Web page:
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LEARNING TO SWIM IN THREE HOURS

July 11, 1955
July 11, 1955

Table of Contents
July 11, 1955

Events & Discoveries
Spectacle
  • A sailplane pilot soars through a wide, noiseless world, forever searching for the free power to keep him there

  • Flapping and flopping for a thousand years in imitation of eagles, crows, beetles and fish, man finally found his way into the air. In sailplanes he now flies well and high with very little fuss and no feathers at all

  • By William F. Talbert

    The U.S. Davis Cup captain, a Wimbledon witness, reveals the young Cincinnatian finally capturing the world's most coveted tennis title

The Wonderful World Of Sport
Anniversary
Sporting Look
All-Star Preview
Acknowledgments
19th Hole: The Readers Take Over

LEARNING TO SWIM IN THREE HOURS

"Once a person is willing to put his face in the water and do the dead man's float, learning to swim is no problem," says Mrs. Phyl Williams (left) of Glens Falls, N.Y. To make her point, Mrs. Williams, who has taught 4,000 people to swim in the last 12 years, recently commandeered Ed and Jim Bagnell, 10-year-old identical twins neither of whom could swim a stroke. Using accepted Red Cross methods at a clinic for prospective water safety instructors at Brookline, N.H., Mrs. Williams condensed a normal six-hour instruction program, and in only three hours she had the Bagnell boys swimming 50 feet with acceptable overarm technique. The Red Cross hopes eventually to teach the rudiments of swimming to the estimated 90,000,000 Americans whose swimming is still not up to safety standards.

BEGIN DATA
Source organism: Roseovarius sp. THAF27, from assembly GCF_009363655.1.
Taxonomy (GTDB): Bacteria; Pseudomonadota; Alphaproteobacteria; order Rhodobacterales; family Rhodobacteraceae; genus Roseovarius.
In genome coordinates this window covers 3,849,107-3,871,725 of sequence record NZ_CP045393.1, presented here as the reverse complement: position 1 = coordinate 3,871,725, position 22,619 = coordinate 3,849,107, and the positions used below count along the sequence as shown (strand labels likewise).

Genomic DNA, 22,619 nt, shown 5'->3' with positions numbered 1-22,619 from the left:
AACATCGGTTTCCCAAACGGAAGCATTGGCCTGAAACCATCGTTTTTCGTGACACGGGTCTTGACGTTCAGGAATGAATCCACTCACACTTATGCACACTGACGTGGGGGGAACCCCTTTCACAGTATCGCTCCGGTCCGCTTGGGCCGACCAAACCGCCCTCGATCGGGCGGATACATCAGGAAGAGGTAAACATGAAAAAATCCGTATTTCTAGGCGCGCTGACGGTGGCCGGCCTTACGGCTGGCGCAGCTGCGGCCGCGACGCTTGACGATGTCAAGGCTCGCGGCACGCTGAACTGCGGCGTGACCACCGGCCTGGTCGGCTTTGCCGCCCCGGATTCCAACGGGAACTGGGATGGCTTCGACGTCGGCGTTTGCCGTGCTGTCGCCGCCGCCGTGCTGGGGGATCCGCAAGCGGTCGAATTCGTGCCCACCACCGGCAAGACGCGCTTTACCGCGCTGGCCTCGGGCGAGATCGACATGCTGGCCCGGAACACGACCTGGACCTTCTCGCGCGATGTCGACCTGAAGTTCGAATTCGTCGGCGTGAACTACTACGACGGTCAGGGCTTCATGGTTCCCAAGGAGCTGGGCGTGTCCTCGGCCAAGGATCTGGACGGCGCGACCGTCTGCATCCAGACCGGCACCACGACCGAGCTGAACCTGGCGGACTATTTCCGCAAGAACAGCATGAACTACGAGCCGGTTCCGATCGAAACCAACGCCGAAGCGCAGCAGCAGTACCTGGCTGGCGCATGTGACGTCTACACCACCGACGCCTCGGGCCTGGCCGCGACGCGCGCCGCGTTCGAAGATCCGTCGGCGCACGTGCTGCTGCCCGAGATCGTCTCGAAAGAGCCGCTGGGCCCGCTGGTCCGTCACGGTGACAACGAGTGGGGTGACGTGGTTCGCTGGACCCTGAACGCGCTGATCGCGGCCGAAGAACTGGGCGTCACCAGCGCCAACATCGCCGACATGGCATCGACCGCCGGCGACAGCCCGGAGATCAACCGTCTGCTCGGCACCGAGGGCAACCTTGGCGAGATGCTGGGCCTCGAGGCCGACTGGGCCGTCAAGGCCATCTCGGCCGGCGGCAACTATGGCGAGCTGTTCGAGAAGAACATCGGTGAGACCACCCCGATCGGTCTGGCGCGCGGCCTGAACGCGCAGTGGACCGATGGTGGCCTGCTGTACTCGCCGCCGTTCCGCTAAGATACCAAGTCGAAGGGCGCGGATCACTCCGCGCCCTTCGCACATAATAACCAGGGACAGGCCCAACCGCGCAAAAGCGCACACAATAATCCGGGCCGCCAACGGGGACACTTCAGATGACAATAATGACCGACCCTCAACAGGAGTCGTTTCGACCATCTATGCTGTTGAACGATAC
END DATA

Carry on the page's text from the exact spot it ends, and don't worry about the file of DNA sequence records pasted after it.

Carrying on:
This is an article from the July 11, 1955 issue Original Layout

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